Kanjikomi Miso

Marika Groen

February 21, 2022

Last October, American food professionals visited fermented food producers to deepen their knowledge of Japanese fermentation culture during the “Hakko Tourism in Japan” tour campaign. As part of the tour, organizers held a tasting session where guests gave candid advice from the perspective of the American market to food product manufacturers looking to enter the United States market.

As I write this, we are already approaching the second half of December. It’s the end of the year according to the new calendar, a time to reflect on the past 12 months and think about the new year ahead.

At my friends’ breweries, koji making and brewing are in full swing, which means that the kanjikomi, the brewing in a cold season that I mentioned last time is at its peak.

Even at home, people are busy updating their kitchens with fermented foods, opening last year’s miso and preparing miso for the next year with the new koji.
Today, I would like to write about the basic preparation of miso. Traditionally speaking, miso is a fermented soybean paste. Soybeans are the seeds of a leguminous plant. Plants often contain toxic substances to protect them from natural enemies, and in the case of legumes, the seedpods, the beans, contain substances that inhibit the action of enzymes and cause biological stimulation. For this reason, beans are generally not eaten raw.
Since ancient times, therefore, soybeans have been processed and eaten in various ways: roasted to make flour, extracted for their oil, mixed with water and filtered to make soy milk, which is then coagulated to make tofu, and the tofu is then fried.
One of these methods is fermentation. Turning them into natto by natto bacteria, turning them into koji to make miso or shoyu, are all ways in which people have incorporated soybeans into their daily diet, making them easily digestible, long-lasting, and delicious.
Let me share the basics of making homemade miso today.
Prepare equal amounts of soybeans and rice koji, and about 20% salt of them. Wash the soybeans well and soak them in water overnight to allow them to absorb the water.
Once they have absorbed the water, cook them until they can be pinched and crushed with your fingertips. This can be done by boiling, steaming or using a pressure cooker. In the meantime, mix the koji and salt well. This is called shiokiri-koji and is also used to preserve koji. Interesting, isn’t it? When water is added to this mix of koji and salt, then it becomes shio-koji, which is both a preserved food and a seasoning. This time, we do not add water, but leave it as it is.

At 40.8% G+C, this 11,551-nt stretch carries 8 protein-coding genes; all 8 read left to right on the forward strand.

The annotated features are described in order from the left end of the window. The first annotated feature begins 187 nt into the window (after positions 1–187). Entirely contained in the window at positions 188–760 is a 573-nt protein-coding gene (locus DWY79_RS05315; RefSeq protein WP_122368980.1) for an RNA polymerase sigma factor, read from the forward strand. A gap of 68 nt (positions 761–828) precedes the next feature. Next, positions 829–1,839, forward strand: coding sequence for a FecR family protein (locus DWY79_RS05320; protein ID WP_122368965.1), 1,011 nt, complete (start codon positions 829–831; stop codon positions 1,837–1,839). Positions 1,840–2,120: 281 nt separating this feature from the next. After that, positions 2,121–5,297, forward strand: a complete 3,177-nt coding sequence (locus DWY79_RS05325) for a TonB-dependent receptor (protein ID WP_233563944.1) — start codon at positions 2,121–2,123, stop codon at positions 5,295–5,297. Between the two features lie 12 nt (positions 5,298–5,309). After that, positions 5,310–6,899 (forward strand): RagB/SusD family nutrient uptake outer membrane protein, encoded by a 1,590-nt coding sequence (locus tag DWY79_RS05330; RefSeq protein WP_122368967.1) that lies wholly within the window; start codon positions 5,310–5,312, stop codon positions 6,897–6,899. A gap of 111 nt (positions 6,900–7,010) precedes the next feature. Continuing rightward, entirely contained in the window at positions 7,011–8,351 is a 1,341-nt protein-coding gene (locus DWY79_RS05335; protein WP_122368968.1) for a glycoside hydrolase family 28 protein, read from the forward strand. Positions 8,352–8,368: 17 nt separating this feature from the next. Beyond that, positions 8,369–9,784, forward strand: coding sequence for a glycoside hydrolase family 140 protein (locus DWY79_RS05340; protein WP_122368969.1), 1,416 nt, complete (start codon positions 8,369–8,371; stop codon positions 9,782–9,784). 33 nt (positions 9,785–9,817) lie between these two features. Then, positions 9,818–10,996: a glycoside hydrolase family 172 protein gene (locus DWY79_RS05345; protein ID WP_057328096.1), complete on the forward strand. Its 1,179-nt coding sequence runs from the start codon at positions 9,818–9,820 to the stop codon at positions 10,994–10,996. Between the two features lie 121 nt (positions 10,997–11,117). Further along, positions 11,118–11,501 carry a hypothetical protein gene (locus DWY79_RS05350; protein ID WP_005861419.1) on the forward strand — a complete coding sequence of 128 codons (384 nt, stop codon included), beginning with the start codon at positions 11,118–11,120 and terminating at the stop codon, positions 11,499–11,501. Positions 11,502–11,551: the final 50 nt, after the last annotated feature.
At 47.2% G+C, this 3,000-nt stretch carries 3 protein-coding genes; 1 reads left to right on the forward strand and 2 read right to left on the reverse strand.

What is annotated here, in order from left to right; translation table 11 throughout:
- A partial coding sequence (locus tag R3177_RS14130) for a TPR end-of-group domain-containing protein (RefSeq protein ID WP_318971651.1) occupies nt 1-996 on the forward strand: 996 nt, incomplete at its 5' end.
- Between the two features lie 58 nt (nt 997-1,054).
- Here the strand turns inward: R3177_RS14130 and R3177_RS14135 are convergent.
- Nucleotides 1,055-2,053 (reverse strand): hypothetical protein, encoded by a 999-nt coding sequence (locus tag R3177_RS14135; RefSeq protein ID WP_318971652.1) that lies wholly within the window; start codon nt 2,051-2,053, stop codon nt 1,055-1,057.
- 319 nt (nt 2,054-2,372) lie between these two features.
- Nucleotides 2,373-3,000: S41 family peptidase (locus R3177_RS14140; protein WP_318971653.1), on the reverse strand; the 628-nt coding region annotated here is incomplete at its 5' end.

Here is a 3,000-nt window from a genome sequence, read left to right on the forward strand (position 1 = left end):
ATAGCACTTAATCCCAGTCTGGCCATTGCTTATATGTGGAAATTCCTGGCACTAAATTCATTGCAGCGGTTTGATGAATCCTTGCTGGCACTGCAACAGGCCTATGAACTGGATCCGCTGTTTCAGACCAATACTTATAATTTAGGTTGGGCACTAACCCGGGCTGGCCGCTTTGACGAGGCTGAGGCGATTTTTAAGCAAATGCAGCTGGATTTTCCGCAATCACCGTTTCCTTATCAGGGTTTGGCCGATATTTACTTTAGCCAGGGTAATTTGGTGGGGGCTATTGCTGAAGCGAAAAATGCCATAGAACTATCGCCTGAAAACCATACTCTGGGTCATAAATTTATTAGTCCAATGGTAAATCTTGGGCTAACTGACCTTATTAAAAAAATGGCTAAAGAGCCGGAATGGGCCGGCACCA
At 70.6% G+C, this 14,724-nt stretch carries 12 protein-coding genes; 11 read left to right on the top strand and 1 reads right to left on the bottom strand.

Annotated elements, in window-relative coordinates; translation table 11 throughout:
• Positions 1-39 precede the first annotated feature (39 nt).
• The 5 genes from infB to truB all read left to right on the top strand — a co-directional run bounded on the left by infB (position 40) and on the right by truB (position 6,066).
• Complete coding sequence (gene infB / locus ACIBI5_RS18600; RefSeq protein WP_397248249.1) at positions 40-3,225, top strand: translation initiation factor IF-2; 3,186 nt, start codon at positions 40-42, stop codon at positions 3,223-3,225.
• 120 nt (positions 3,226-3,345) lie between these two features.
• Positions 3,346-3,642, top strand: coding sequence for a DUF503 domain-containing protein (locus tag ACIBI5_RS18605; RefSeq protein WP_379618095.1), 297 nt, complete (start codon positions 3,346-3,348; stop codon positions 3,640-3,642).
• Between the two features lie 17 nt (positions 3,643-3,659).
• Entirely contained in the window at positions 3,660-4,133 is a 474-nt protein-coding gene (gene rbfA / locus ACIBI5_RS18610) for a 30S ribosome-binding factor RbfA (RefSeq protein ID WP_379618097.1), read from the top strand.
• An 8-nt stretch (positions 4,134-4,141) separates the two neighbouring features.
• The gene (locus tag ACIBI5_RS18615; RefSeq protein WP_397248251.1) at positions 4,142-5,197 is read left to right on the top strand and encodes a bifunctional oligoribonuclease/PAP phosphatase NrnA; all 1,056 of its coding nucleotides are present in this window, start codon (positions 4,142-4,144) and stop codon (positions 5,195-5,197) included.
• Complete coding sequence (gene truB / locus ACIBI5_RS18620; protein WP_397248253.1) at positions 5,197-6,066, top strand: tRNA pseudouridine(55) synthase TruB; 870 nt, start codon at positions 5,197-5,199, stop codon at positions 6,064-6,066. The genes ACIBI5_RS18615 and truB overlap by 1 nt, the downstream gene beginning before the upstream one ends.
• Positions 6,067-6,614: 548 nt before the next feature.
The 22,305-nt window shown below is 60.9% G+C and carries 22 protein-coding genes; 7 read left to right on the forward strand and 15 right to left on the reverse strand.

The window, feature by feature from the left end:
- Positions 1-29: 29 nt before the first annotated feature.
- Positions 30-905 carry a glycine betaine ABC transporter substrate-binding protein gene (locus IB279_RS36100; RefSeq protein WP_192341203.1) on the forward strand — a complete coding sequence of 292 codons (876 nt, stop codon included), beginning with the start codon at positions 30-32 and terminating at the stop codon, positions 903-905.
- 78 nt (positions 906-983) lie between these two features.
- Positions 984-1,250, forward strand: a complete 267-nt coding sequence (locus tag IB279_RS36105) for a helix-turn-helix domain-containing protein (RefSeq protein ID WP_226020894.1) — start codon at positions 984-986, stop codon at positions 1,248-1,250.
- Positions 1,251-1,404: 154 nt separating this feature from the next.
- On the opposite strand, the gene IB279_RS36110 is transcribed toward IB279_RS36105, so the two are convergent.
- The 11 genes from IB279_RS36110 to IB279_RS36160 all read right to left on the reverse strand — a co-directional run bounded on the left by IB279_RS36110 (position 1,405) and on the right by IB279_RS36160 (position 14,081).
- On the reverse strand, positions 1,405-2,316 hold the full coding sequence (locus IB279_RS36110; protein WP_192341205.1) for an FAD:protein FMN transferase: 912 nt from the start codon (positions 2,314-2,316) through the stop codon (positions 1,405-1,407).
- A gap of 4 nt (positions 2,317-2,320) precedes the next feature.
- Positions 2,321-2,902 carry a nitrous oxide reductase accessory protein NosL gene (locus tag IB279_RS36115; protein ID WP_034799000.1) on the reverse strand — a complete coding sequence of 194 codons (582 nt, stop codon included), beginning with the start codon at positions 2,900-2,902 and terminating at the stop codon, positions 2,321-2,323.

After the soybeans have been boiled, mash them until they are smooth, and when they have cooled to the body temperature, mix them with shiokiri-koji. At this point, squeeze it with your hands and let the koji absorb the water from the boiled soybeans. When they are moist, roll them up and put them in a clean, dry container, making sure that there are no gaps.
Mirin mustard chicken plated on white dinner plate with sliced tomato and lettace
When they are all packed, flatten the surface, sprinkle with salt, weigh them down and store them in a cool, dark place to prevent them from being exposed to the air. They should be stored in a cool, dark place, where they will not be forgotten.
After a year, it’s ready. Easy, isn’t it?
Once you’ve got used to it, you can switch to other protein-rich beans, or change the rice koji to barley koji.
Take the time to prepare miso for your future self, alone, with your family or with friends.
Making miso is writing a letter to the future, wishing for our health in body and mind.
Malica Ferments | + posts

Marika Groen is the head of Malica Ferments, an online platform dedicated to fermented products. As a Kojiologist, traveler, brewer, photographer, and writer, she published the book "Cosy Koji" in 2021, offering insights into the art of Koji making based on her worldwide lectures and experiences.